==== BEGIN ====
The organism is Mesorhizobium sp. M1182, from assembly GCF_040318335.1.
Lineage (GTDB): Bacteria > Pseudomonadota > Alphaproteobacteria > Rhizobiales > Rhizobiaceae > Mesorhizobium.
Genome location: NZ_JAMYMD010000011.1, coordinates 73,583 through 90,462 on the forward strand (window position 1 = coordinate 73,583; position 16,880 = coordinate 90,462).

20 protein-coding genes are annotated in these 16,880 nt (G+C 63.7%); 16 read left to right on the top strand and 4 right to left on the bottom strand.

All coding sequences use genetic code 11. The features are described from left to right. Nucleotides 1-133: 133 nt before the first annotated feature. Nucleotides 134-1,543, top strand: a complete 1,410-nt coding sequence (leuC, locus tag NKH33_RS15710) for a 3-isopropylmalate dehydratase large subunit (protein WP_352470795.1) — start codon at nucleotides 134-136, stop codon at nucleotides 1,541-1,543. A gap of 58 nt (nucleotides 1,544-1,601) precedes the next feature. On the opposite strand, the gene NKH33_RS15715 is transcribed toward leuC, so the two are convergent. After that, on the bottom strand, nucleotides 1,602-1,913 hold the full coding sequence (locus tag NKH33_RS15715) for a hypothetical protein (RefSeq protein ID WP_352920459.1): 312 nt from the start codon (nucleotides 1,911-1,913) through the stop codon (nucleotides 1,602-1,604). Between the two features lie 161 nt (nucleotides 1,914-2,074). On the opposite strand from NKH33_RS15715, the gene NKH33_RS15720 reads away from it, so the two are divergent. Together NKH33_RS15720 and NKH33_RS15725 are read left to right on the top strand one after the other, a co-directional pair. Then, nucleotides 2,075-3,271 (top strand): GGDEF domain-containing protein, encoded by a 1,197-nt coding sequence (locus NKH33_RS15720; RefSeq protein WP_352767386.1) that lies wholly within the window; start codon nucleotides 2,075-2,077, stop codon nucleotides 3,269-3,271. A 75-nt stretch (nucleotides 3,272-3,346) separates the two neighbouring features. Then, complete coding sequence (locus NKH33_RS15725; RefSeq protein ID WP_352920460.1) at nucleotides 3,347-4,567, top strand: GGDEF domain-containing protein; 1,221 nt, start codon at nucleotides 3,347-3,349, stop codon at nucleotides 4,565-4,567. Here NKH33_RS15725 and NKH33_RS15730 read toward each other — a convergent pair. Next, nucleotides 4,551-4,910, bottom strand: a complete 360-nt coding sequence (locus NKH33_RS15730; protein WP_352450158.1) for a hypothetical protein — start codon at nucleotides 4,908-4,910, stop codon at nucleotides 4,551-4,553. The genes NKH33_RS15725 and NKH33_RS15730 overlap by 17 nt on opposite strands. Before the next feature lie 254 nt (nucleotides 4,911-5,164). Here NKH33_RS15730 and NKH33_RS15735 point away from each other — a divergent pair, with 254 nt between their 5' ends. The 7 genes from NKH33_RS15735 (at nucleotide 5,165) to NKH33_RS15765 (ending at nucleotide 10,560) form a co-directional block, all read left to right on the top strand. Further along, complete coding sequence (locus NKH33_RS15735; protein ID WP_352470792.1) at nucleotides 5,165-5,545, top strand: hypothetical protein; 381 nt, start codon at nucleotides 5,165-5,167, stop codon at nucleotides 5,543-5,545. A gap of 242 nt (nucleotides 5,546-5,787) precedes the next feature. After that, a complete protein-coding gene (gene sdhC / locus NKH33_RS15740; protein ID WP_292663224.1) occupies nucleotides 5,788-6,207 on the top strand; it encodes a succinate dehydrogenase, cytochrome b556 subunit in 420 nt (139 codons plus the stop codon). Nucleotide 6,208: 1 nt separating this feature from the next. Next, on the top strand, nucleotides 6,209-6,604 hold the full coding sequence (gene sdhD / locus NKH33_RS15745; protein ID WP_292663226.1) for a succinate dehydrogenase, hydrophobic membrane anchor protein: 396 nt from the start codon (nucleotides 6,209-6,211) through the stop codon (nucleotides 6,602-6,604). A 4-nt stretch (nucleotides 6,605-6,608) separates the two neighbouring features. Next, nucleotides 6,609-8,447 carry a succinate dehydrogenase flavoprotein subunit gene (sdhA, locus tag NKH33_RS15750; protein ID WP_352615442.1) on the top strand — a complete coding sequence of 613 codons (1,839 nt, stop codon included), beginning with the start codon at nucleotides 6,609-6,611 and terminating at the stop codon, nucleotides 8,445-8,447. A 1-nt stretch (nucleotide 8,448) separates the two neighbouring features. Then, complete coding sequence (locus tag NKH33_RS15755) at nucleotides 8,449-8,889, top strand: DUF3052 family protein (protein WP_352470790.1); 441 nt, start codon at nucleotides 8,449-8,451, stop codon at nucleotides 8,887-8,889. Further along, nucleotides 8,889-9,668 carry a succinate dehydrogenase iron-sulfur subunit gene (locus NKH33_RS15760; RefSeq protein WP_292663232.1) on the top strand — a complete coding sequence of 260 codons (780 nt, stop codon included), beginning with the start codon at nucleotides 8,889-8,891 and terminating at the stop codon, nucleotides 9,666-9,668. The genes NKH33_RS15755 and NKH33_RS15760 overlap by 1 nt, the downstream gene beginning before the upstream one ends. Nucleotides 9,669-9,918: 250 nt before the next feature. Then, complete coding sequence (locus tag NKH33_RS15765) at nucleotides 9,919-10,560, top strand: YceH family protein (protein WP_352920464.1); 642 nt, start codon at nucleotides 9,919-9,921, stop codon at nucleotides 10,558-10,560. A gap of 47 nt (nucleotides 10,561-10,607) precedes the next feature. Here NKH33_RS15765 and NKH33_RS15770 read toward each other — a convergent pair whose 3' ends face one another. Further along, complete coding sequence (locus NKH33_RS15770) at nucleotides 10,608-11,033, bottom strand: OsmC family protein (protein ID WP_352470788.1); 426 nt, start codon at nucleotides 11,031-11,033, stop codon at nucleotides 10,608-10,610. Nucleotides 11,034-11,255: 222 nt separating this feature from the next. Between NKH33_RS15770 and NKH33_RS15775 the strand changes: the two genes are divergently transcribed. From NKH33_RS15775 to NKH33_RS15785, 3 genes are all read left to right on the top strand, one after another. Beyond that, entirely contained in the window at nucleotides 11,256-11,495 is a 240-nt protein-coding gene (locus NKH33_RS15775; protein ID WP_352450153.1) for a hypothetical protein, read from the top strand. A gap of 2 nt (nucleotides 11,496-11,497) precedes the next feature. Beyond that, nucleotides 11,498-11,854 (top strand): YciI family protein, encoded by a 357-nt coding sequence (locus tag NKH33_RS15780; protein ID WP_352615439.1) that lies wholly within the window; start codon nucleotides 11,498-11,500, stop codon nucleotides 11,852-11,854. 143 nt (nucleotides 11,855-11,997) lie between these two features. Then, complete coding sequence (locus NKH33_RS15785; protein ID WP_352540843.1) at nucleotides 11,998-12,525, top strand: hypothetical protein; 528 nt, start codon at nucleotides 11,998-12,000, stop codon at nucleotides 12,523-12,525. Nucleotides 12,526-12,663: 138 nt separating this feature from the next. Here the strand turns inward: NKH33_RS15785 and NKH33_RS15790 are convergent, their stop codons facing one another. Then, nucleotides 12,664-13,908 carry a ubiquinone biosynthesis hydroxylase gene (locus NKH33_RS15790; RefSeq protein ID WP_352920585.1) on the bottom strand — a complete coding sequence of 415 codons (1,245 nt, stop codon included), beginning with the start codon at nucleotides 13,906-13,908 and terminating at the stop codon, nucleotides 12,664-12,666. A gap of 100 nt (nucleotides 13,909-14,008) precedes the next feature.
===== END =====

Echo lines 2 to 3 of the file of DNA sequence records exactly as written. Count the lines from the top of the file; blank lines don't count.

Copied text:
Lineage (GTDB): Bacteria > Pseudomonadota > Alphaproteobacteria > Rhizobiales > Rhizobiaceae > Mesorhizobium.
Genome location: NZ_JAMYMD010000011.1, coordinates 73,583 through 90,462 on the forward strand (window position 1 = coordinate 73,583; position 16,880 = coordinate 90,462).